Artistic endeavors: bringing a bluebird to life

While I usually don’t like to spend an entire day indoors, sometimes a combination of weather and a need to get things done can force it to happen. It’s been very windy and threatening to storm all day. Plus, my apartment was quite a mess after a long week. So, this morning was spent cleaning, catching up on dishes, and arranging some of the things I brought back from Indiana.

After those things were done, I decided it had been far too long since I painted anything. Lately, my project has been to paint birds. Here are some birds I painted for Wyatt’s office before I left Indiana:

Since I’m studying Eastern Bluebirds, I thought it was high time I added a painting of one to my collection. The first step in any painting is to choose an image you want to base it on. This can be in your mind, an actual photo, or a combination of the two. I chose a photo I took of one of the birds in my study (it may look familiar, as it was also my featured image for Why birds?).

W07 513 male
Eastern Bluebird male that I will attempt to paint
My Eastern Bluebird sketch

The next step is to make a drawing. In my opinion, this is the most important part. If your original drawing isn’t good, the best painting job in the world can’t make the finished product look like you want it to. I do my drawings in pencil, and make the lines as light as I can. This makes it easy to erase any mistakes without leaving eraser marks. It also prevents the pencil lines from showing through the paint in the finished piece (though some artists leave some pencil marks for a stylistic look, I can never seem to pull it off).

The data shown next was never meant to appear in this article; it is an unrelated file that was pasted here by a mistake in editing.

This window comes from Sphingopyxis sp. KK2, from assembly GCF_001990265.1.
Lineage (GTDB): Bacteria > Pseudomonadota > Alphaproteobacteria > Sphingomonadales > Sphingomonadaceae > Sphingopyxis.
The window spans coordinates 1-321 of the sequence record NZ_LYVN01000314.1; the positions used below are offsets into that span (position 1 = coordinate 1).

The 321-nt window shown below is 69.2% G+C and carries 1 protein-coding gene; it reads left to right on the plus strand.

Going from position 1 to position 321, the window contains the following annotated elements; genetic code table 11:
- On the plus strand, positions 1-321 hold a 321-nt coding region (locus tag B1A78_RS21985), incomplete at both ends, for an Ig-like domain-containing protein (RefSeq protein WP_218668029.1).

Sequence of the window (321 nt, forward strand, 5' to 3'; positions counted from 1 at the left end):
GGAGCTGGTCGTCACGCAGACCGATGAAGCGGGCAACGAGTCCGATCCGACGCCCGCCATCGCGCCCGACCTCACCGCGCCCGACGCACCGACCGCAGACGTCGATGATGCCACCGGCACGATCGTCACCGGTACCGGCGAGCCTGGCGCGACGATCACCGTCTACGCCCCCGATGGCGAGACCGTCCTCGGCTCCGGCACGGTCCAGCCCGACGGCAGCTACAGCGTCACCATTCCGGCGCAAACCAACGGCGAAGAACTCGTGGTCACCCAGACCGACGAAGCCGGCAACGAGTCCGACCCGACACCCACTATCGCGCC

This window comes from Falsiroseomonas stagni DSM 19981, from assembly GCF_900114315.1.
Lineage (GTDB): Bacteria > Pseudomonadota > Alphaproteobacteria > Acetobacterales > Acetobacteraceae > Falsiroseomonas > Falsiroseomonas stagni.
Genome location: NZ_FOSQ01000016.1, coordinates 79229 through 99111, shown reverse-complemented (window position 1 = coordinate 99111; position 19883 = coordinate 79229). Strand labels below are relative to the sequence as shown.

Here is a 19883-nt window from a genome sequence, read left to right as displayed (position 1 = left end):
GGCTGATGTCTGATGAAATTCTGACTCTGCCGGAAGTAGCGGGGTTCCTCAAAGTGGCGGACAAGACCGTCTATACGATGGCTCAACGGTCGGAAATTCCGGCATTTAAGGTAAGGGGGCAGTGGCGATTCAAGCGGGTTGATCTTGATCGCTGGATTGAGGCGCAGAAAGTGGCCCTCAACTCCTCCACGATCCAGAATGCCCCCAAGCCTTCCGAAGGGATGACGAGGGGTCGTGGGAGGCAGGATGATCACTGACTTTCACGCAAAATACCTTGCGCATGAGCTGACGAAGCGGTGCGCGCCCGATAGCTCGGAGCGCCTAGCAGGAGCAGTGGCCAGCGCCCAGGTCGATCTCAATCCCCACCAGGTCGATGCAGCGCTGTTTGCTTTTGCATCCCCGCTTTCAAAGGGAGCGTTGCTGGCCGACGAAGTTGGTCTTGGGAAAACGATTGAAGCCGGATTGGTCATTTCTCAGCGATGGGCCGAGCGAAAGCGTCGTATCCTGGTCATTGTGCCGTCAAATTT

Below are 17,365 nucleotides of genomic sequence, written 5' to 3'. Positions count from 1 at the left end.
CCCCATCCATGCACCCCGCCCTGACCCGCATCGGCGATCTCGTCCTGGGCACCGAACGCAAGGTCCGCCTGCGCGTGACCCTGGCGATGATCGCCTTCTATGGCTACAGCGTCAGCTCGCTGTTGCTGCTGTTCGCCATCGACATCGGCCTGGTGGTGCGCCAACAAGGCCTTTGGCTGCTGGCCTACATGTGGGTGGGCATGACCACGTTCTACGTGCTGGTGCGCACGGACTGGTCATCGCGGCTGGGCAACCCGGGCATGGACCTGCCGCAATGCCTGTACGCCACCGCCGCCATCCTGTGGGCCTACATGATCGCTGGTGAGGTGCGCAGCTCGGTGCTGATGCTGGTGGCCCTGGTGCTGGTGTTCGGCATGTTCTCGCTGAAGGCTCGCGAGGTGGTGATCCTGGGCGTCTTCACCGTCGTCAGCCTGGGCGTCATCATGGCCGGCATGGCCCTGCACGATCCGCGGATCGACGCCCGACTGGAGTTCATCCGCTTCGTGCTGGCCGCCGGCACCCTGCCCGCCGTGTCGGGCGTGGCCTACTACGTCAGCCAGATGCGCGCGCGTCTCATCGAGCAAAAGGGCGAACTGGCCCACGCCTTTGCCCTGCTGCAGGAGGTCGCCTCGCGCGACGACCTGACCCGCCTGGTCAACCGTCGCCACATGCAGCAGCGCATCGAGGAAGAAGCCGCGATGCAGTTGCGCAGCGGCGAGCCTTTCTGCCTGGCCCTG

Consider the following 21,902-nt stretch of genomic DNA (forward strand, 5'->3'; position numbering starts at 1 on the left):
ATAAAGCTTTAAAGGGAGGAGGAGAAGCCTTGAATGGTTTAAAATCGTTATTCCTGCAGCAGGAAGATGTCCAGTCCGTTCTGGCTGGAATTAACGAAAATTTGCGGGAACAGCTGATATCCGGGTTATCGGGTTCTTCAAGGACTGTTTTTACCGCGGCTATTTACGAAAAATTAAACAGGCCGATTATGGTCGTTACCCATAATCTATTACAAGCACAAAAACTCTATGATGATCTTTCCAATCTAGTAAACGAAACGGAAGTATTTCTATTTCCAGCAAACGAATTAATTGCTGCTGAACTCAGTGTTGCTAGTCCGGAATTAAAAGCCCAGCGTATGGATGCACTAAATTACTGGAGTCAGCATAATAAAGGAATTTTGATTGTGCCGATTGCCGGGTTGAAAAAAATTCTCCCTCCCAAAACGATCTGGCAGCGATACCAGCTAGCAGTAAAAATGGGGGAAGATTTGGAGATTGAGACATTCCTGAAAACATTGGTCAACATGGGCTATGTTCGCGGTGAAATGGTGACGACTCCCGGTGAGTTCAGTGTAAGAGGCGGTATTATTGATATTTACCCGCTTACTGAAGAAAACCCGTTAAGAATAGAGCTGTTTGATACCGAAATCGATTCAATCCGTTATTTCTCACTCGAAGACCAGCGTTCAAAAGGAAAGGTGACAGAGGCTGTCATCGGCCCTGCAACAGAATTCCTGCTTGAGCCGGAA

Once the drawing is finished, the real work begins. I like to start by setting up my work area. Brushes, paints, palette, water to rinse the brushes in, paper towel to dry them, a good light source, and your inspiration image. The Game of Thrones episode and Dr. Pepper are optional.


Once I have everything I need within arm’s reach, I mix the colors I’d like to use. I have a hard time getting blues right, so I knew it was going to be a challenge. I didn’t get the colors exactly right, but after a while I decided they were close enough. I then began laying down some color. I started with more extreme darks and lights than the final painting would have. I find it’s easier to tone down from extremes than try to add different shades to one color. Then I began to define the feathers individually and pick where to highlight and darken. Adding the eye and bill made it begin to look like a bird, and adding the orange breast and flank made it look like a bluebird. Finally, the post the bird is standing on brought together the finished product. Here are photos of the process:

Things I would do differently? I would spend more time trying to get that brilliant bright blue color right. I would also make the head less rounded in my original drawing. However, I’m fairly happy with the result, and it will be nice to have a painting to add to my office. If I find that I’m tired to bluebirds, maybe I’ll add this one to Wyatt’s office and paint something else. No matter where the painting ends up, creating it made for an enjoyable afternoon.


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